Nuclear Waste:

Improvements Needed in Monitoring Contaminants in Hanford Soils

RCED-92-149: Published: Jul 6, 1992. Publicly Released: Aug 26, 1992.

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Pursuant to a congressional request, GAO examined the Department of Energy's (DOE) programs to monitor and characterize contamination in the vadose zone, the unsaturated soil above the groundwater table, at the DOE Hanford site, focusing on: (1) how effective existing DOE vadose zone programs have been; (2) how successful DOE has been developing a strategy for improving its programs; and (3) whether additional use of electronic radiation detection technology could save money and reduce health and safety risks during the cleanup.

GAO found that: (1) existing vadose zone programs are ineffective because of limited funding, an absence of modern equipment, and inability to detect new leaks quickly or determine the extent of contamination beneath the soil's surface; (2) DOE has not developed a strategy for coordinating its various vadose zone activities; (3) a strategy is needed to ensure that adequate money and effort are placed into improving programs and that DOE and contractor efforts are well coordinated; and (4) use of electronic radiation detection technology can cut the costs of environmental cleanup and reduce the risks of contaminating groundwater and exposing workers to radiation.

Recommendations for Executive Action

  1. Status: Closed - Implemented

    Comments: DOE has awarded a contract to an experienced outside contractor to conduct vadose zone monitoring in the tank farms. As a result, changes have been made in the monitoring process and equipment to put it on a sound technical basis. This completes the response to this recommendation.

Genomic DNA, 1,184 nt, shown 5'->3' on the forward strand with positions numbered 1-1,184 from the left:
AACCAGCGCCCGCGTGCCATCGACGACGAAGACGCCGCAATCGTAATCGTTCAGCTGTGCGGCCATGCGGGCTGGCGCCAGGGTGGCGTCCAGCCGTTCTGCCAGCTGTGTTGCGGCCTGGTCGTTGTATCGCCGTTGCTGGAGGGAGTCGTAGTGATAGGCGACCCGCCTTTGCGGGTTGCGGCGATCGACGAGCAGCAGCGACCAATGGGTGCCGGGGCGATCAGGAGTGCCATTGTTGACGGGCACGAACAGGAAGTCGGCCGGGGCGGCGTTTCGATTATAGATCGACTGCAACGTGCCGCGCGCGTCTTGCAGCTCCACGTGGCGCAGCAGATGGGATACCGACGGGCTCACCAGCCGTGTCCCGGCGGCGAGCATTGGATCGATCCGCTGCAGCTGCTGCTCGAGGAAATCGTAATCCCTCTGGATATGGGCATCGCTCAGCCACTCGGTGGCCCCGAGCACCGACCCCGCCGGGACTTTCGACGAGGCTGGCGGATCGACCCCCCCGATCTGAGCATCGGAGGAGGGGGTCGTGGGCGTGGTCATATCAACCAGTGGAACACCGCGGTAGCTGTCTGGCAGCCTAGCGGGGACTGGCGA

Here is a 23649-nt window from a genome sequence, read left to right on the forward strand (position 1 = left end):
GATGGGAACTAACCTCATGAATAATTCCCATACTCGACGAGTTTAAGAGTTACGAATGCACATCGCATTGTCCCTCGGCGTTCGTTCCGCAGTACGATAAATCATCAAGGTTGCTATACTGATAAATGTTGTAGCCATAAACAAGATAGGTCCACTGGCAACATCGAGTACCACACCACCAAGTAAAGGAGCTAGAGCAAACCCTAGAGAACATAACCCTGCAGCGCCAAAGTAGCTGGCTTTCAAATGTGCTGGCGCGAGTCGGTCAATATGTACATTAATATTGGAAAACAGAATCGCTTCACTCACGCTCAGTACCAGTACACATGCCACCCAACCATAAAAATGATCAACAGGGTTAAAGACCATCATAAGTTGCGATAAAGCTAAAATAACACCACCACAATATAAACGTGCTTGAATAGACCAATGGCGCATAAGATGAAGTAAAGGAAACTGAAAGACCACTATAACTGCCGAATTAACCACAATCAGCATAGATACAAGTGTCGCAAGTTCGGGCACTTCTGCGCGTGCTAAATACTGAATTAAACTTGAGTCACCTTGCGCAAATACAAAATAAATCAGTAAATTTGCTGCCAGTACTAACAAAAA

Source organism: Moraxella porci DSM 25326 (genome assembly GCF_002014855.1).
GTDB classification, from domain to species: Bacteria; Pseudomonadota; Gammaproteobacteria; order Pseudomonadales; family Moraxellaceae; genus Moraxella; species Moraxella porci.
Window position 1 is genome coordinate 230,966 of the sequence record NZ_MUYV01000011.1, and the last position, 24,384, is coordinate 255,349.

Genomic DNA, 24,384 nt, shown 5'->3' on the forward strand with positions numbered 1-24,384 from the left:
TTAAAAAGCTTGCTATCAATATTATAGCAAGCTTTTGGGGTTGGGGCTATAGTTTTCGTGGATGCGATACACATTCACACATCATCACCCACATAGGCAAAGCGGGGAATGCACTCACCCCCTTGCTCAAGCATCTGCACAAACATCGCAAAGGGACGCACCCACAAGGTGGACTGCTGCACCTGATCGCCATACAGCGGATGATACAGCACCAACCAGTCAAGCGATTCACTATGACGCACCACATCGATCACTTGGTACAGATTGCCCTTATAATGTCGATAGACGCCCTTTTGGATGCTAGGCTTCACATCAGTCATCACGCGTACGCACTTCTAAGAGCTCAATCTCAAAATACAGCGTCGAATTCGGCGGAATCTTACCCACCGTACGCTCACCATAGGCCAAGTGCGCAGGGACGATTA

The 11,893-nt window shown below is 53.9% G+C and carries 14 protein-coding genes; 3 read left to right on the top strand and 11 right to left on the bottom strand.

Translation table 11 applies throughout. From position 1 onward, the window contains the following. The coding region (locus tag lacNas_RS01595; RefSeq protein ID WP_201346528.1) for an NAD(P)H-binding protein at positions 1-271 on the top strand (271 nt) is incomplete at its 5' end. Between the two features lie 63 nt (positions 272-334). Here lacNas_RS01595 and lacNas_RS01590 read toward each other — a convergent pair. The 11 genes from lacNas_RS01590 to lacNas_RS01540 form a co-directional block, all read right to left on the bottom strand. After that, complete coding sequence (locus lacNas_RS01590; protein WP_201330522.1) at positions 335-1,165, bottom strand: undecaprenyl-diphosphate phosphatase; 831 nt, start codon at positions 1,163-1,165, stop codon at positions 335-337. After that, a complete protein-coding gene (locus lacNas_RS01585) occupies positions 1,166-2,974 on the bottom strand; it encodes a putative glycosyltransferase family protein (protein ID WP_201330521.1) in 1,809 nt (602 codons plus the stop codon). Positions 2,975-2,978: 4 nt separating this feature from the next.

Recommendation: To improve the vadose zone monitoring effort, the Secretary of Energy should direct the Manager of the DOE Richland Field Office to review and update current monitoring procedures. This effort should require periodic calibration of the monitoring probes, use of appropriate logging speeds, and correction of radiation measurements.

    Agency Affected: Department of Energy

  2. Status: Closed - Implemented

    Comments: In December 1994, DOE drafted, but did not issue and implement, a vadose zone management plan. In April 1998, however, DOE issued a new plan for integrated study of the vadose and groundwater zones. DOE's primary goal is to establish and maintain a site-wide management function that is responsible for identifying, correlating, and coordinating plans and activities that pose a real or potential impact to the soil, the groundwater, and the Columbia River. The approach outlined in the plan is to: organize a project team; identify key interfaces, tasks, planning gaps, overlaps and decision points; define and manage technical scope, cost, and schedule; and execute work using existing site organizations. Three peer review processes are to be used to ensure technical excellence, and opportunities have been built into the plan for early and meaningful input to the planning process by Tribal Nations and other stakeholders.

    Recommendation: To improve the vadose zone monitoring effort, the Secretary of Energy should direct the Manager of the DOE Richland Field Office to develop and implement the vadose monitoring plan called for in Hanford's Groundwater Management Protection Plan. This plan should include: (1) an integrated management approach; (2) a strategy for modernizing existing vadose zone equipment; (3) a timetable, which should be tied to Hanford's cleanup schedule, for acquiring equipment and implementing program improvements, such as the installation of the calibration models; and (4) an approach for tracking the migration of contaminants from the active and inactive liquid waste disposal sites.

    Agency Affected: Department of Energy

 

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